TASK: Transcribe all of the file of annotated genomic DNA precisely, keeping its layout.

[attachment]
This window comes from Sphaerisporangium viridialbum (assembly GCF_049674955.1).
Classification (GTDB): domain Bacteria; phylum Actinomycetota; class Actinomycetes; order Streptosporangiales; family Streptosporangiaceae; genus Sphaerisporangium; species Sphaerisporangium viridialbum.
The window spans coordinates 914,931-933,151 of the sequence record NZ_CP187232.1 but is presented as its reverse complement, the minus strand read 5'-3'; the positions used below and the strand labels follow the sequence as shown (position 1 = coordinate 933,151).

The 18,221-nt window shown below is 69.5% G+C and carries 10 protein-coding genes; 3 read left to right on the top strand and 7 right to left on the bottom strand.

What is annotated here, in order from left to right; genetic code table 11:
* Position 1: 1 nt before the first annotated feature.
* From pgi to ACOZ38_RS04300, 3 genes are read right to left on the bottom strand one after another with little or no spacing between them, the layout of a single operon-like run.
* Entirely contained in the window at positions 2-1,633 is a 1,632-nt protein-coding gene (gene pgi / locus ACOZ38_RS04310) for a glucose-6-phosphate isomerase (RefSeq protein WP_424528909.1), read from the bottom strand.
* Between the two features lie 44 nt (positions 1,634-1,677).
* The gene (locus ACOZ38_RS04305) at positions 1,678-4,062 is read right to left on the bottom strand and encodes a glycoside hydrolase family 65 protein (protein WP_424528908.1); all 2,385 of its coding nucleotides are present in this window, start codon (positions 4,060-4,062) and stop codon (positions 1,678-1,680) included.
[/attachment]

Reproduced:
This window comes from Sphaerisporangium viridialbum (assembly GCF_049674955.1).
Classification (GTDB): domain Bacteria; phylum Actinomycetota; class Actinomycetes; order Streptosporangiales; family Streptosporangiaceae; genus Sphaerisporangium; species Sphaerisporangium viridialbum.
The window spans coordinates 914,931-933,151 of the sequence record NZ_CP187232.1 but is presented as its reverse complement, the minus strand read 5'-3'; the positions used below and the strand labels follow the sequence as shown (position 1 = coordinate 933,151).

The 18,221-nt window shown below is 69.5% G+C and carries 10 protein-coding genes; 3 read left to right on the top strand and 7 right to left on the bottom strand.

What is annotated here, in order from left to right; genetic code table 11:
* Position 1: 1 nt before the first annotated feature.
* From pgi to ACOZ38_RS04300, 3 genes are read right to left on the bottom strand one after another with little or no spacing between them, the layout of a single operon-like run.
* Entirely contained in the window at positions 2-1,633 is a 1,632-nt protein-coding gene (gene pgi / locus ACOZ38_RS04310) for a glucose-6-phosphate isomerase (RefSeq protein WP_424528909.1), read from the bottom strand.
* Between the two features lie 44 nt (positions 1,634-1,677).
* The gene (locus ACOZ38_RS04305) at positions 1,678-4,062 is read right to left on the bottom strand and encodes a glycoside hydrolase family 65 protein (protein WP_424528908.1); all 2,385 of its coding nucleotides are present in this window, start codon (positions 4,060-4,062) and stop codon (positions 1,678-1,680) included.